The last twelve months have seen the emergence of a powerful social movement to oppose Tory austerity – and it started with thousands of students besieging the Tory Party headquarters, walking out of their colleges and occupying their universities. By exposing the weakness and illegitimacy of the Coalition government, they inspired trade unionists and workers to fight back.
It was no coincidence that university and college workers in the UCU were the first to call a national strike. On that day students again occupied university buildings and delivered solidarity at the picket lines. This spirit of protesting together and taking action together has been at the heart of the movement against austerity. When over half a million marched on March 26, and four unions co-ordinated their strikes on June 30, it showed the unity that will be required to defeat this austerity programme and turn the tide on the Tories.
It is that unity that we need to take into the autumn. New attacks are on their way, not least in education, as the government’s White Paper reveals. Intense competition will push many universities to lay off staff, close courses and departments, and follow the lead of the private universities that have so undermined education in theUS. The devastating cuts at London Met are a call to action now, and a sign of what is to come elsewhere.
As well as directly impacting the education, jobs and conditions of thousands of staff and students, this will radically change what universities are supposed to be – from communities of learning to commercial enterprises. Already senior academics, former Vice Chancellors and Lib Dem MPs are raising concerns about the government’s plans.
The government is as divided over privatisation as it was over fees, and we too should aim to build even broader and deeper unity to oppose it. We can bring new layers of students into the movement to defend education, if we win and popularise the arguments against the White Paper. We can also strengthen our links with workers: the UCU NEC has voted to approach NUS about another joint demonstration for education and, more significantly, coordinated strike action is possible again in early November.
The scale and speed of the attacks, and the potential for spreading and strengthening the resistance, needs to inform our strategy. A national demonstration can be an integral part of a broader strategy, giving a clear, ideological national focus to our movement. A date will need to be considered in the context of other staging posts like the November strikes, the mass activist conference proposed by NUS, and the Commons vote on Higher Education in the spring.
Various organisations have put forward dates for a national demonstration for education, notably Nov 4 (School Students Against Fees and Cuts), Nov 5 (Youth Fight for Jobs) and Nov 9 (National Campaign Against Fees and Cuts). Clearly there is a need for further discussion in the movement on the date for a demonstration – and this must be informed by a broader debate on the tasks we face and the role of a demonstration in our broader strategy.
We the undersigned believe that our movement needs the following
- A mass mobilisation for the united demonstration at the Tory party Conference on Oct 2. When the Tories meet in Manchester, we need coachloads of students, lecturers and staff from every union and activist group to start the term off with a show of unity and defiance alongside thousands of workers.
- Student solidarity action with the coordinated public sector strikes, making a national shutdown of education. We will bring students out onto the picket lines and strike demonstrations, and make sure that on strike day our universities and colleges are closed down and function only as hubs of resistance.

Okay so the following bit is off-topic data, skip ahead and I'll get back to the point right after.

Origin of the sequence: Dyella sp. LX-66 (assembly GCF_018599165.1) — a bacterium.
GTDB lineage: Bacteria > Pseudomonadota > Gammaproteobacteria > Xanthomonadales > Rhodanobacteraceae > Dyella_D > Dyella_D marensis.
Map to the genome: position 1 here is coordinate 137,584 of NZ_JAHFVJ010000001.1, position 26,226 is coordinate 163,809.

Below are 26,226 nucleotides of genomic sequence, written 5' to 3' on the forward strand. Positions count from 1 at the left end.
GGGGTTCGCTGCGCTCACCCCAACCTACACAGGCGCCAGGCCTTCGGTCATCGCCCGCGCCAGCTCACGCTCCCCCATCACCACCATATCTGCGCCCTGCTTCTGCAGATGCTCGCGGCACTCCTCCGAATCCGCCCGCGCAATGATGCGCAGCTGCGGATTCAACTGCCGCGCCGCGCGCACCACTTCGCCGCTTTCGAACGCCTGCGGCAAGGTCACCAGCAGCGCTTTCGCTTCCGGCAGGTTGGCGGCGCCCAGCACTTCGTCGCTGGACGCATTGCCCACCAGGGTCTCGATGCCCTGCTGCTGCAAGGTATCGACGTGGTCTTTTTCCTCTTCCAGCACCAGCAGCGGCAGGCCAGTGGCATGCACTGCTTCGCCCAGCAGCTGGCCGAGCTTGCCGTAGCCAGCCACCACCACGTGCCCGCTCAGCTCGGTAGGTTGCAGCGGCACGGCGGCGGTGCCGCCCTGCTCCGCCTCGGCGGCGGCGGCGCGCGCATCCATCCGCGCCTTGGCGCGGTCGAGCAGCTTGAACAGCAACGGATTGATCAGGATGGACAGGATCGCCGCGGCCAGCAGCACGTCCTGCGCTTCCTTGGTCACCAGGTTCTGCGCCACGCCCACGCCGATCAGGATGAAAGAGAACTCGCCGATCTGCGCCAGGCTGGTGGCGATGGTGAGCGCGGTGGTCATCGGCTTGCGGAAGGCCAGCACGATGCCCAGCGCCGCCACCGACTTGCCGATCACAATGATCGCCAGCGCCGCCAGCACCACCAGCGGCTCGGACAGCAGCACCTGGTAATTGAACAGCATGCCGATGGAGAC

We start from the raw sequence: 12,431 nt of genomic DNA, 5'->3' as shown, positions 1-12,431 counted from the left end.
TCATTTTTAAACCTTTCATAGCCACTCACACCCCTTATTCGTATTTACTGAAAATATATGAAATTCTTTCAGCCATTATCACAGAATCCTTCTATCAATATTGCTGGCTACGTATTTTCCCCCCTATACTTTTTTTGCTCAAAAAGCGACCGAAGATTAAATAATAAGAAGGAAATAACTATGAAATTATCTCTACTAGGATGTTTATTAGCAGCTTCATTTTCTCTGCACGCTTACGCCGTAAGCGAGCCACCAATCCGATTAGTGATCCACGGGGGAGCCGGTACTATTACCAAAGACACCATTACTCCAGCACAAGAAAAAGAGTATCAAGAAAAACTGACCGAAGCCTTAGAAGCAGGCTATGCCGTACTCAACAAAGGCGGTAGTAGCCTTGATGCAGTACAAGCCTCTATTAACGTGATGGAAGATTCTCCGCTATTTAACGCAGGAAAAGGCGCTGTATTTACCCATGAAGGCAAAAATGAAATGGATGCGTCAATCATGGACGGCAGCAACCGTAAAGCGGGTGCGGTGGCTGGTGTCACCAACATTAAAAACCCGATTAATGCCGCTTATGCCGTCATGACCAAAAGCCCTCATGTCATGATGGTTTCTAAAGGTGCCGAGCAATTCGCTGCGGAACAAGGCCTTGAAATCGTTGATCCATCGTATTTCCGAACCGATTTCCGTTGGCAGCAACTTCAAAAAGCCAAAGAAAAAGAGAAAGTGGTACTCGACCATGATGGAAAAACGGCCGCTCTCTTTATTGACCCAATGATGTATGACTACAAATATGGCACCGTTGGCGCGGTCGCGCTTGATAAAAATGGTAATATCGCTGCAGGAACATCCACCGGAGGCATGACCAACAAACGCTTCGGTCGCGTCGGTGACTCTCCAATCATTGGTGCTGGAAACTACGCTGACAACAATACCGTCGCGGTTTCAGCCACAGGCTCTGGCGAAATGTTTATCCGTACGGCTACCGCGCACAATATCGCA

- A national demonstration to defend education, bringing together all the local disputes and anti-cuts campaigns in a united show of defiance to what is in the White Paper. We support UCU’s call for a united demonstration and will lobby NUS to take it up, and we will go all out to mobilise with or without official backing. We will hold an open assembly early in September to discuss dates and other details for a united call to march.
Initial signatories include (in a personal capacity):
- Mark Bergfeld, NUS NEC
- Ruby Hirsch, NUS NEC
- Michael Chessum, NUS NEC
- Aaron Kiely, NUS NEC
- Kanja Sesay, NUS Black Students Officer
- Matt Bond, NUS Disabled Students campaign
- Claire Locke, London Met SU President
- Maev McDaid, Liverpool Guild of Students President
- James Haywood, Goldsmiths College SU President
- Lukaas Slothus, LSE SU Welfare and Community
- Amena Amer, Education Officer, LSE Students’ Union
- Sean Rillo Raczka, ULU VP
- Arianna Tassinari, SOAS SU Co-President (Education & Welfare)
- Sarah Kerton UMSU postgrad and mature student’s officer
- Jamie Pitman, VP at Oxford Ruskin Student Union
- Matthew Tonge, Bournemouth and Poole College Students’ Union – President
- Luke Frost, UCA Students’ Union, Campus Officer (Maidstone)
- Luke Jackson, Bournemouth and Poole College Students’ Union – Vice President
- Ross Speer, ULU Trustee
- Craig Gent, RHUL Campaigns Officer
- Nathan Akehurst, college student and MYP
- Ashok Kumar, LSE
- Robyn Minogue, University of the Arts London
- Alon Aviram, Sussex University
- Calum Sherwood, Bristol Labour Students co-chair
- Andrew Tindall, Aberystwyth University
- Maham Hashmi-Khan, SOAS
- Aaron Peters, RHUL
- Simon Hardy, Westminster University
- James McAsh, Edinburgh University
- Ben Hayes, La Swap College
- Mike Lammiman, Hull University UCU VP
- William McEvoy, Sussex University lecturer
- Jessica McDiarmid, Sussex Uni
- Selina Clarke, London South Bank University
- Emily Austin
- Grace Passoni, Bournemouth and Poole College
- Mark Boothroyd, Kings College
A date for the assembly will be confirmed as soon as possible.